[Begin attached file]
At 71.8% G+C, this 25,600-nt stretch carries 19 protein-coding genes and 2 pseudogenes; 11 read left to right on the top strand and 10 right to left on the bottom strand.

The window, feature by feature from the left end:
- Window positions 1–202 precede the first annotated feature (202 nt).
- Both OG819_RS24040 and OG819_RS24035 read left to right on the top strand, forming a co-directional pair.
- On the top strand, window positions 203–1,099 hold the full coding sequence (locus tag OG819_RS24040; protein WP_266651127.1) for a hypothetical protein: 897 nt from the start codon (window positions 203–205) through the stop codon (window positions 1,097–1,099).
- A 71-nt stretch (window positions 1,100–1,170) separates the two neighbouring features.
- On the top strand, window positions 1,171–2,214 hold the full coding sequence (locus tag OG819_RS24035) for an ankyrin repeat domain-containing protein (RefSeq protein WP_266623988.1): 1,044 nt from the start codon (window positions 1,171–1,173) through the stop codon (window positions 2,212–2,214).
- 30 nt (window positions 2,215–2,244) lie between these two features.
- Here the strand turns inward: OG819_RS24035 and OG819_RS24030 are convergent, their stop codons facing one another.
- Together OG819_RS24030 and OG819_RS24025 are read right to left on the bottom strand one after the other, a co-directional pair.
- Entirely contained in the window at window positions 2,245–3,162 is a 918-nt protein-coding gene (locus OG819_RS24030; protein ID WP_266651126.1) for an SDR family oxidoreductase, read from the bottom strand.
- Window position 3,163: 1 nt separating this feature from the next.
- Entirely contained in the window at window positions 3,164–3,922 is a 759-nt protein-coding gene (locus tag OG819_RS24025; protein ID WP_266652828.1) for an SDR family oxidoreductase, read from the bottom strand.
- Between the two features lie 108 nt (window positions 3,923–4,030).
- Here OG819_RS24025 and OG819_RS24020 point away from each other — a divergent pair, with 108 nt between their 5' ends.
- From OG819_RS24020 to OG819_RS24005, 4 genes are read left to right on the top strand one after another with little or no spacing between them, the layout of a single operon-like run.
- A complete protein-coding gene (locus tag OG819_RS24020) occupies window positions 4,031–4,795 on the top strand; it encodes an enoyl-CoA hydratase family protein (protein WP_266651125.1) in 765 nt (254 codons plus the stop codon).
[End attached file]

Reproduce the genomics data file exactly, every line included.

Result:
At 71.8% G+C, this 25,600-nt stretch carries 19 protein-coding genes and 2 pseudogenes; 11 read left to right on the top strand and 10 right to left on the bottom strand.

The window, feature by feature from the left end:
- Window positions 1–202 precede the first annotated feature (202 nt).
- Both OG819_RS24040 and OG819_RS24035 read left to right on the top strand, forming a co-directional pair.
- On the top strand, window positions 203–1,099 hold the full coding sequence (locus tag OG819_RS24040; protein WP_266651127.1) for a hypothetical protein: 897 nt from the start codon (window positions 203–205) through the stop codon (window positions 1,097–1,099).
- A 71-nt stretch (window positions 1,100–1,170) separates the two neighbouring features.
- On the top strand, window positions 1,171–2,214 hold the full coding sequence (locus tag OG819_RS24035) for an ankyrin repeat domain-containing protein (RefSeq protein WP_266623988.1): 1,044 nt from the start codon (window positions 1,171–1,173) through the stop codon (window positions 2,212–2,214).
- 30 nt (window positions 2,215–2,244) lie between these two features.
- Here the strand turns inward: OG819_RS24035 and OG819_RS24030 are convergent, their stop codons facing one another.
- Together OG819_RS24030 and OG819_RS24025 are read right to left on the bottom strand one after the other, a co-directional pair.
- Entirely contained in the window at window positions 2,245–3,162 is a 918-nt protein-coding gene (locus OG819_RS24030; protein ID WP_266651126.1) for an SDR family oxidoreductase, read from the bottom strand.
- Window position 3,163: 1 nt separating this feature from the next.
- Entirely contained in the window at window positions 3,164–3,922 is a 759-nt protein-coding gene (locus tag OG819_RS24025; protein ID WP_266652828.1) for an SDR family oxidoreductase, read from the bottom strand.
- Between the two features lie 108 nt (window positions 3,923–4,030).
- Here OG819_RS24025 and OG819_RS24020 point away from each other — a divergent pair, with 108 nt between their 5' ends.
- From OG819_RS24020 to OG819_RS24005, 4 genes are read left to right on the top strand one after another with little or no spacing between them, the layout of a single operon-like run.
- A complete protein-coding gene (locus tag OG819_RS24020) occupies window positions 4,031–4,795 on the top strand; it encodes an enoyl-CoA hydratase family protein (protein WP_266651125.1) in 765 nt (254 codons plus the stop codon).